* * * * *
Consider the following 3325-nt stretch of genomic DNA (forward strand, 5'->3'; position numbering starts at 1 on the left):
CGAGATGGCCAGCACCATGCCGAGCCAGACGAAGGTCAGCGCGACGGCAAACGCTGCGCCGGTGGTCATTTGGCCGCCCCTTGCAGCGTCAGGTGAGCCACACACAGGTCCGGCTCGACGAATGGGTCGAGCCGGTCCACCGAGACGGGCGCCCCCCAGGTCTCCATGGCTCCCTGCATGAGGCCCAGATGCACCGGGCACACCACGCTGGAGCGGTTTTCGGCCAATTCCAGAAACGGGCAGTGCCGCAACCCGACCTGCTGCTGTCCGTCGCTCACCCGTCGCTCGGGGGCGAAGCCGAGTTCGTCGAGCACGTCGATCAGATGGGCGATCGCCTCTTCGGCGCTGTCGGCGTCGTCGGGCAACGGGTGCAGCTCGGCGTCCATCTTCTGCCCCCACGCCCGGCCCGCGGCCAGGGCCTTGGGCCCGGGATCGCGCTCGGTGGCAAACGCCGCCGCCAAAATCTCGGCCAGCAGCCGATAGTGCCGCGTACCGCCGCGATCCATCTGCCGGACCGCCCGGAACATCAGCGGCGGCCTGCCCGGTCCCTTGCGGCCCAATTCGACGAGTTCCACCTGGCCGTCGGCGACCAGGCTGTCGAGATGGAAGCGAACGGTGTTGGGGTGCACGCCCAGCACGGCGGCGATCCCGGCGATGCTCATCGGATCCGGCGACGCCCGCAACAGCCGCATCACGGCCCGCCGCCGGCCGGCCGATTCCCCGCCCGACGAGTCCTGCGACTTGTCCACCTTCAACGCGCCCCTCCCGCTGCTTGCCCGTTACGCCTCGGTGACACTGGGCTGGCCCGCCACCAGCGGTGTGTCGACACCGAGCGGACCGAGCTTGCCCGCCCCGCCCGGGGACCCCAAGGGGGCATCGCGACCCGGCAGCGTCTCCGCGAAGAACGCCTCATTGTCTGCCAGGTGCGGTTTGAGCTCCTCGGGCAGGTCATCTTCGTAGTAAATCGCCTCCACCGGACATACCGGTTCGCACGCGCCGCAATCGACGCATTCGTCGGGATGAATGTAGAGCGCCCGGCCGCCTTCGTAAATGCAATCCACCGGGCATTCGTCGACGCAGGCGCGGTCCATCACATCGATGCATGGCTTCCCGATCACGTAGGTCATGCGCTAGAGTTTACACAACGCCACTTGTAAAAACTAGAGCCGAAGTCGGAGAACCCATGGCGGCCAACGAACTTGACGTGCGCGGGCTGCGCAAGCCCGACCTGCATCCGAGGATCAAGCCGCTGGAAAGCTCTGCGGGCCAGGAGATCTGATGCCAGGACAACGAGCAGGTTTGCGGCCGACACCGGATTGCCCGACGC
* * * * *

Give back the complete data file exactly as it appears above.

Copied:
Consider the following 3325-nt stretch of genomic DNA (forward strand, 5'->3'; position numbering starts at 1 on the left):
CGAGATGGCCAGCACCATGCCGAGCCAGACGAAGGTCAGCGCGACGGCAAACGCTGCGCCGGTGGTCATTTGGCCGCCCCTTGCAGCGTCAGGTGAGCCACACACAGGTCCGGCTCGACGAATGGGTCGAGCCGGTCCACCGAGACGGGCGCCCCCCAGGTCTCCATGGCTCCCTGCATGAGGCCCAGATGCACCGGGCACACCACGCTGGAGCGGTTTTCGGCCAATTCCAGAAACGGGCAGTGCCGCAACCCGACCTGCTGCTGTCCGTCGCTCACCCGTCGCTCGGGGGCGAAGCCGAGTTCGTCGAGCACGTCGATCAGATGGGCGATCGCCTCTTCGGCGCTGTCGGCGTCGTCGGGCAACGGGTGCAGCTCGGCGTCCATCTTCTGCCCCCACGCCCGGCCCGCGGCCAGGGCCTTGGGCCCGGGATCGCGCTCGGTGGCAAACGCCGCCGCCAAAATCTCGGCCAGCAGCCGATAGTGCCGCGTACCGCCGCGATCCATCTGCCGGACCGCCCGGAACATCAGCGGCGGCCTGCCCGGTCCCTTGCGGCCCAATTCGACGAGTTCCACCTGGCCGTCGGCGACCAGGCTGTCGAGATGGAAGCGAACGGTGTTGGGGTGCACGCCCAGCACGGCGGCGATCCCGGCGATGCTCATCGGATCCGGCGACGCCCGCAACAGCCGCATCACGGCCCGCCGCCGGCCGGCCGATTCCCCGCCCGACGAGTCCTGCGACTTGTCCACCTTCAACGCGCCCCTCCCGCTGCTTGCCCGTTACGCCTCGGTGACACTGGGCTGGCCCGCCACCAGCGGTGTGTCGACACCGAGCGGACCGAGCTTGCCCGCCCCGCCCGGGGACCCCAAGGGGGCATCGCGACCCGGCAGCGTCTCCGCGAAGAACGCCTCATTGTCTGCCAGGTGCGGTTTGAGCTCCTCGGGCAGGTCATCTTCGTAGTAAATCGCCTCCACCGGACATACCGGTTCGCACGCGCCGCAATCGACGCATTCGTCGGGATGAATGTAGAGCGCCCGGCCGCCTTCGTAAATGCAATCCACCGGGCATTCGTCGACGCAGGCGCGGTCCATCACATCGATGCATGGCTTCCCGATCACGTAGGTCATGCGCTAGAGTTTACACAACGCCACTTGTAAAAACTAGAGCCGAAGTCGGAGAACCCATGGCGGCCAACGAACTTGACGTGCGCGGGCTGCGCAAGCCCGACCTGCATCCGAGGATCAAGCCGCTGGAAAGCTCTGCGGGCCAGGAGATCTGATGCCAGGACAACGAGCAGGTTTGCGGCCGACACCGGATTGCCCGACGC